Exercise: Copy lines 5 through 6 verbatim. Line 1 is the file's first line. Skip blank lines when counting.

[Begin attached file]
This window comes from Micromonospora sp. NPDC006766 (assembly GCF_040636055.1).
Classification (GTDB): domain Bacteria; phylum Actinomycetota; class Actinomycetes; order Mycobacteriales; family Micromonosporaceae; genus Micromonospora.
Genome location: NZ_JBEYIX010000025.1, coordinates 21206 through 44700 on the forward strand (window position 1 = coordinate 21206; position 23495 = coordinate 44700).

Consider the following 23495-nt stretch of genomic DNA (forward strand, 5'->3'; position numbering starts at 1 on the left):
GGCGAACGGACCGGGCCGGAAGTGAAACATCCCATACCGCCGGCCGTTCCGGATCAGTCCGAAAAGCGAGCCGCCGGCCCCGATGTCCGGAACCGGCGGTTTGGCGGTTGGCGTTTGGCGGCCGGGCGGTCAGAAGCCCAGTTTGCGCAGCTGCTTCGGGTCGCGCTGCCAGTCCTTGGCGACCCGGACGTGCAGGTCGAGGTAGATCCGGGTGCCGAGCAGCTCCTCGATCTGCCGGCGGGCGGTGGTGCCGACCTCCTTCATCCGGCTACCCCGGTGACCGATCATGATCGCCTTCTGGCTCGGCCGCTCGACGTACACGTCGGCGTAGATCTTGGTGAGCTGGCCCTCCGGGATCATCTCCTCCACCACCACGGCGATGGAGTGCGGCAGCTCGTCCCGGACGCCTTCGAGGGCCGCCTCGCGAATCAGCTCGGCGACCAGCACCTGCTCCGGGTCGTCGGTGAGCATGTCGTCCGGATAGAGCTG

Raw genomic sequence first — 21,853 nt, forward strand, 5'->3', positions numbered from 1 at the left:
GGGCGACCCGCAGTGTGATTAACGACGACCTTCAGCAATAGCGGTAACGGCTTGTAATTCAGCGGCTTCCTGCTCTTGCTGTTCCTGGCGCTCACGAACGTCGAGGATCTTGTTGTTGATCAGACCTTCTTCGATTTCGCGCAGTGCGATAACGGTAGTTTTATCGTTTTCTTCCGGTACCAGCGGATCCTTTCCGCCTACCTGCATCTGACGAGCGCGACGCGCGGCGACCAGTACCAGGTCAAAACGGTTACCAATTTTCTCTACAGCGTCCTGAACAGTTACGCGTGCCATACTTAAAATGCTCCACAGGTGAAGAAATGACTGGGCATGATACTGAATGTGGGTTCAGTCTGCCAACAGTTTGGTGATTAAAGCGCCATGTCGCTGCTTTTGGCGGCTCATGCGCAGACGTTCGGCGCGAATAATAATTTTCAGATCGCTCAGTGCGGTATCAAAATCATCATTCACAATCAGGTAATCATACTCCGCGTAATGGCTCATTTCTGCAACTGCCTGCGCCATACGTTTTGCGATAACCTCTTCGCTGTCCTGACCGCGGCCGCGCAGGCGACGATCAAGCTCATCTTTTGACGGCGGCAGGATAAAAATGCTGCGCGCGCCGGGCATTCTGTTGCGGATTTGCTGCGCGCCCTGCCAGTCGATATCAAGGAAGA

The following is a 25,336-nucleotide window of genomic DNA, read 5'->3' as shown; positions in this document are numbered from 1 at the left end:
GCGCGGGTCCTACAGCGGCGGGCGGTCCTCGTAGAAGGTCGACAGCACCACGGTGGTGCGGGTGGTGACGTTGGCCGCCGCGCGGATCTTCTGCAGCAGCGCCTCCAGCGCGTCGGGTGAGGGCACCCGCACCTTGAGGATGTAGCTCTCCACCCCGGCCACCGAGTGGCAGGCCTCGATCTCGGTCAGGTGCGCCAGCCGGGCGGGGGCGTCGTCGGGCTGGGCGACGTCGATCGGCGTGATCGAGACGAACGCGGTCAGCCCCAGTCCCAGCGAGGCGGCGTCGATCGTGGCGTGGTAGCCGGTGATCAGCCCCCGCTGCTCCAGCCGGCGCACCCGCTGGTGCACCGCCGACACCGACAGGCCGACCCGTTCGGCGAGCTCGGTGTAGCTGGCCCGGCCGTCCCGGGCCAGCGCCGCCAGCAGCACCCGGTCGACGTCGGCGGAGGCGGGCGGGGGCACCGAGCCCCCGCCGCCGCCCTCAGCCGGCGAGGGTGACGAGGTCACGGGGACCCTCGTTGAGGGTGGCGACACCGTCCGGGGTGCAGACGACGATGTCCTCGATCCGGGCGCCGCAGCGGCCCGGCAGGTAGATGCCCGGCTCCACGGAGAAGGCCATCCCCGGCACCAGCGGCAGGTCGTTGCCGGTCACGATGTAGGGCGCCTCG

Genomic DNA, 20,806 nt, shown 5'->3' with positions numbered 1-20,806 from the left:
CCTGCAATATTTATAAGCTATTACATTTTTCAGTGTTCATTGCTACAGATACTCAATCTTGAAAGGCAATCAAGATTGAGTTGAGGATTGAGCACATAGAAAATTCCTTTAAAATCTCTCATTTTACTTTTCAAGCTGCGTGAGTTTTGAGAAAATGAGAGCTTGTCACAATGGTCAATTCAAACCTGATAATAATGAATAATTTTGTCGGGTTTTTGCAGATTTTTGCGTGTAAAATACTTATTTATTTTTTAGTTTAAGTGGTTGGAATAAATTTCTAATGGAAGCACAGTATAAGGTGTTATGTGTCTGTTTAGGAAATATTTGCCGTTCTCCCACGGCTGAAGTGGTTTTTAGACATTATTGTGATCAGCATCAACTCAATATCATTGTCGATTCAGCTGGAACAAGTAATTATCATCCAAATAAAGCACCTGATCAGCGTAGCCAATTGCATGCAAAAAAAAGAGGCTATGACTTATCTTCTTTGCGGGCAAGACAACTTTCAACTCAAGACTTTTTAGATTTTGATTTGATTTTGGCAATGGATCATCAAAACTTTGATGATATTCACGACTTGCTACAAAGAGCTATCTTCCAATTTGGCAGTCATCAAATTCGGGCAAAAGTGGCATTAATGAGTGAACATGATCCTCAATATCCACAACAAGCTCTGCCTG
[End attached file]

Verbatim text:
GGCGAACGGACCGGGCCGGAAGTGAAACATCCCATACCGCCGGCCGTTCCGGATCAGTCCGAAAAGCGAGCCGCCGGCCCCGATGTCCGGAACCGGCGGTTTGGCGGTTGGCGTTTGGCGGCCGGGCGGTCAGAAGCCCAGTTTGCGCAGCTGCTTCGGGTCGCGCTGCCAGTCCTTGGCGACCCGGACGTGCAGGTCGAGGTAGATCCGGGTGCCGAGCAGCTCCTCGATCTGCCGGCGGGCGGTGGTGCCGACCTCCTTCATCCGGCTACCCCGGTGACCGATCATGATCGCCTTCTGGCTCGGCCGCTCGACGTACACGTCGGCGTAGATCTTGGTGAGCTGGCCCTCCGGGATCATCTCCTCCACCACCACGGCGATGGAGTGCGGCAGCTCGTCCCGGACGCCTTCGAGGGCCGCCTCGCGAATCAGCTCGGCGACCAGCACCTGCTCCGGGTCGTCGGTGAGCATGTCGTCCGGATAGAGCTG

Raw genomic sequence first — 21,853 nt, forward strand, 5'->3', positions numbered from 1 at the left: